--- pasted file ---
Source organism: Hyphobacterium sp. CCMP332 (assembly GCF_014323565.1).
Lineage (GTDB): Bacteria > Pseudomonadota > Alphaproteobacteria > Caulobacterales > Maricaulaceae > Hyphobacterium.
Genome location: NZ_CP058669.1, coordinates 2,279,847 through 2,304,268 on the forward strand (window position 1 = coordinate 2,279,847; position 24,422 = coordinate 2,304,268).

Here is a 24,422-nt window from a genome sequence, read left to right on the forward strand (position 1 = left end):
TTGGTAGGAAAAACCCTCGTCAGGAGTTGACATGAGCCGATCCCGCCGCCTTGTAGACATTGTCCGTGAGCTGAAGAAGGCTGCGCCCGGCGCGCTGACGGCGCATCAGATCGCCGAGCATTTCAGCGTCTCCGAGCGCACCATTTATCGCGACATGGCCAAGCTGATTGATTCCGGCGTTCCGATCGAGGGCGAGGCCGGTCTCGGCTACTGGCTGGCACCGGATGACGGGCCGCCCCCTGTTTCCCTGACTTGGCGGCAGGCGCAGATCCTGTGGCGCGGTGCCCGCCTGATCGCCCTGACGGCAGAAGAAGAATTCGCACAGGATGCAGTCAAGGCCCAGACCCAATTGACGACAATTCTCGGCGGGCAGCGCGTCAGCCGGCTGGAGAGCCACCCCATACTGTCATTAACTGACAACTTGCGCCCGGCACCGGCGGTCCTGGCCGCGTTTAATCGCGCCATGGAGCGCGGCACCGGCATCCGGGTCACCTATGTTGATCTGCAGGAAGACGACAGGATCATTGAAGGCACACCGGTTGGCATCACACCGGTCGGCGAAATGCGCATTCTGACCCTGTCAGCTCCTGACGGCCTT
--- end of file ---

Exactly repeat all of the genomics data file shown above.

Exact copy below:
Source organism: Hyphobacterium sp. CCMP332 (assembly GCF_014323565.1).
Lineage (GTDB): Bacteria > Pseudomonadota > Alphaproteobacteria > Caulobacterales > Maricaulaceae > Hyphobacterium.
Genome location: NZ_CP058669.1, coordinates 2,279,847 through 2,304,268 on the forward strand (window position 1 = coordinate 2,279,847; position 24,422 = coordinate 2,304,268).

Here is a 24,422-nt window from a genome sequence, read left to right on the forward strand (position 1 = left end):
TTGGTAGGAAAAACCCTCGTCAGGAGTTGACATGAGCCGATCCCGCCGCCTTGTAGACATTGTCCGTGAGCTGAAGAAGGCTGCGCCCGGCGCGCTGACGGCGCATCAGATCGCCGAGCATTTCAGCGTCTCCGAGCGCACCATTTATCGCGACATGGCCAAGCTGATTGATTCCGGCGTTCCGATCGAGGGCGAGGCCGGTCTCGGCTACTGGCTGGCACCGGATGACGGGCCGCCCCCTGTTTCCCTGACTTGGCGGCAGGCGCAGATCCTGTGGCGCGGTGCCCGCCTGATCGCCCTGACGGCAGAAGAAGAATTCGCACAGGATGCAGTCAAGGCCCAGACCCAATTGACGACAATTCTCGGCGGGCAGCGCGTCAGCCGGCTGGAGAGCCACCCCATACTGTCATTAACTGACAACTTGCGCCCGGCACCGGCGGTCCTGGCCGCGTTTAATCGCGCCATGGAGCGCGGCACCGGCATCCGGGTCACCTATGTTGATCTGCAGGAAGACGACAGGATCATTGAAGGCACACCGGTTGGCATCACACCGGTCGGCGAAATGCGCATTCTGACCCTGTCAGCTCCTGACGGCCTT